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Current nonprofit sector research and recommendations for effective day-to-day practice from ASU faculty, staff, students, and the nonprofit and philanthropic community.
More and more nonprofits are shifting their fundraising focus online—and for good reason. Online fundraising platforms are making it easier than ever for donors to contribute when and how they want to, and they eliminate some of the costs of direct mail solicitations and in-person events.
Data published last year in the Chronicle of Philanthropy shows this trend clearly: online donations to nonprofits increased 14% in 2012 relative to 2011, while overall donations increased by only 1.5% in the same period.
But this trend has been uneven. The American Lung Association, for example, received nearly a third of its private donations through the internet in 2012—but the median large organization raised only 2.1% of its donations online in that period.
The lesson? Online fundraising is important—and growing more important every year—but nonprofits can't just open a spigot and watch online contributions pour in. Successful online fundraisers avoid the common mistakes that plague so many others. Here are four fundraising pitfalls we see too often, and how can you can avoid them.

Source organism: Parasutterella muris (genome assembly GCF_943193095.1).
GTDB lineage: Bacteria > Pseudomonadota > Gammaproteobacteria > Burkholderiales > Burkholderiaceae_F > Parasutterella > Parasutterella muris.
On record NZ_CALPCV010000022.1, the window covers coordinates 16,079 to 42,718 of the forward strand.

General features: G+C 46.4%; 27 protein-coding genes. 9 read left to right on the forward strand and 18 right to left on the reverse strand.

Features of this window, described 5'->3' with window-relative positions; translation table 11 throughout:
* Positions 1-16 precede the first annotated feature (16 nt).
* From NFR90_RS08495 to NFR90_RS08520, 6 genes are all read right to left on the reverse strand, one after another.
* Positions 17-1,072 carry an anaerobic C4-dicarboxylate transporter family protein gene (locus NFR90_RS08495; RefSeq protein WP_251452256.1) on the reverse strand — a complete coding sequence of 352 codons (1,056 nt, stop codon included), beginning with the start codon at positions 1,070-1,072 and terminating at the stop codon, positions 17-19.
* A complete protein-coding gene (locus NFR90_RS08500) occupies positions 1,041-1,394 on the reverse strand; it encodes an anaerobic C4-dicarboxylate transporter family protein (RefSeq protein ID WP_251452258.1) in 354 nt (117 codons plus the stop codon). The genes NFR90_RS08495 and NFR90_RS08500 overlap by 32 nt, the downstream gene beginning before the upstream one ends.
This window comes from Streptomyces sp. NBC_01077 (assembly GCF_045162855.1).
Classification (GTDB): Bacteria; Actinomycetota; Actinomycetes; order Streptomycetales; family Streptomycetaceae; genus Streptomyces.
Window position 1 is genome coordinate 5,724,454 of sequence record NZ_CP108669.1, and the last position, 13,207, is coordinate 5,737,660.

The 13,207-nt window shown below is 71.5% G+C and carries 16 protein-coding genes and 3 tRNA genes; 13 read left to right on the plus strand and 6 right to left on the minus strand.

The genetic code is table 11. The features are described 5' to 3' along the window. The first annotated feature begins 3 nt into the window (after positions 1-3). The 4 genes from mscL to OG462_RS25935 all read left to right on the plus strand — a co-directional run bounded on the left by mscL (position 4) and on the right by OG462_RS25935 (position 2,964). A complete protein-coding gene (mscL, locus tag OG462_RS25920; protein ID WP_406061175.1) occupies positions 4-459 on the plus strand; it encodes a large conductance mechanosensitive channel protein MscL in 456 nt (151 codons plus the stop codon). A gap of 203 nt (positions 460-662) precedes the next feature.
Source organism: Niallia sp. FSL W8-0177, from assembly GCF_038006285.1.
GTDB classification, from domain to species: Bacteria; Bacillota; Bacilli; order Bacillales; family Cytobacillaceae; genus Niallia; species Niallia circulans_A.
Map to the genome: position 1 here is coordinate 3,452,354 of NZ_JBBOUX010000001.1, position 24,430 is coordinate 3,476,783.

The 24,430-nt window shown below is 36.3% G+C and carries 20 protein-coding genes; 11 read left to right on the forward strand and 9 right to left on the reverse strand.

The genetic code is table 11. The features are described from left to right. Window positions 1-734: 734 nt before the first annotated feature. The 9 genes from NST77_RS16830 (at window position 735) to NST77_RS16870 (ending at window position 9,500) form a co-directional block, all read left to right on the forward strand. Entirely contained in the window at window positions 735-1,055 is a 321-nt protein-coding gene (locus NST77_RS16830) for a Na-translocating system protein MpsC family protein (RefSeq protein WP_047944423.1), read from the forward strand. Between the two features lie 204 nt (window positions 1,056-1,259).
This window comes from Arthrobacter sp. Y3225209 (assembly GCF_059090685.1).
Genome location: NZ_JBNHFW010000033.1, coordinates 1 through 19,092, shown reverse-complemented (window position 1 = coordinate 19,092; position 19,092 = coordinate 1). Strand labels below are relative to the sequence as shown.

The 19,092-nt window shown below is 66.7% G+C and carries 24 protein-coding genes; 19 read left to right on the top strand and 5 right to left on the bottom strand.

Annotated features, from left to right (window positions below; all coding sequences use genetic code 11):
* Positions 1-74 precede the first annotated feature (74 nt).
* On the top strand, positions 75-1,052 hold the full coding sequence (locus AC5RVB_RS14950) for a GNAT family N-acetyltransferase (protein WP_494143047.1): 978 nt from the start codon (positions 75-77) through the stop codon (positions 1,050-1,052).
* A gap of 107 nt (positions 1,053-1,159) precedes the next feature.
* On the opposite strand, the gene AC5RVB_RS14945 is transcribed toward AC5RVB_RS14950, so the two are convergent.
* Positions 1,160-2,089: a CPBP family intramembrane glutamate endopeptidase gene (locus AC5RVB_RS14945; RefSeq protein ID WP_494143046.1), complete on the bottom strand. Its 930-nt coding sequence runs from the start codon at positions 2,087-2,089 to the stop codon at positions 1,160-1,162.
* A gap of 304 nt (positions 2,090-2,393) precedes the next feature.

Inconsistent messaging on donation pages
Many nonprofits mistakenly assume that someone who has visited their website, read their fundraising collateral, and navigated to a donation page is all but certain to donate. Those nonprofits often have donation pages hosted on other websites with no real mention of the organization, the cause it supports, or the value of a donation. In other words: they assume they have persuaded a potential donor, and they abandon their messaging. But the reality is that nonprofits should continue their pitch until their donations are in hand; donation pages are not the end result of your messaging process, but the most important part of it.
Consider two examples. This is the text above the donation form for The Salvation Army. It thanks visitors “for choosing to make a donation to The Salvation Army”—but of course they have not yet made that choice, and there is nothing here to push them over the edge.
Now take a look at the ASPCA's closing argument. It features well-written copy about the importance of monthly donations, examples how your donation will be spent, and suggested donation amounts calibrated to those examples, so donors feel like they are contributing not money but rather a specific benefit for rescue animals. The ASPCA is taking no contribution for granted.
Making the donation process too complex
When a prospect is on the verge of becoming a donor, make the process as simple as possible. Too many nonprofits have complicated donation forms that ask for unnecessary information. Don’t request too much—you might want to know a prospect’s name, gender, date of birth, address, and phone number, and you might want him or her to create an account on your website or subscribe to your mailing list.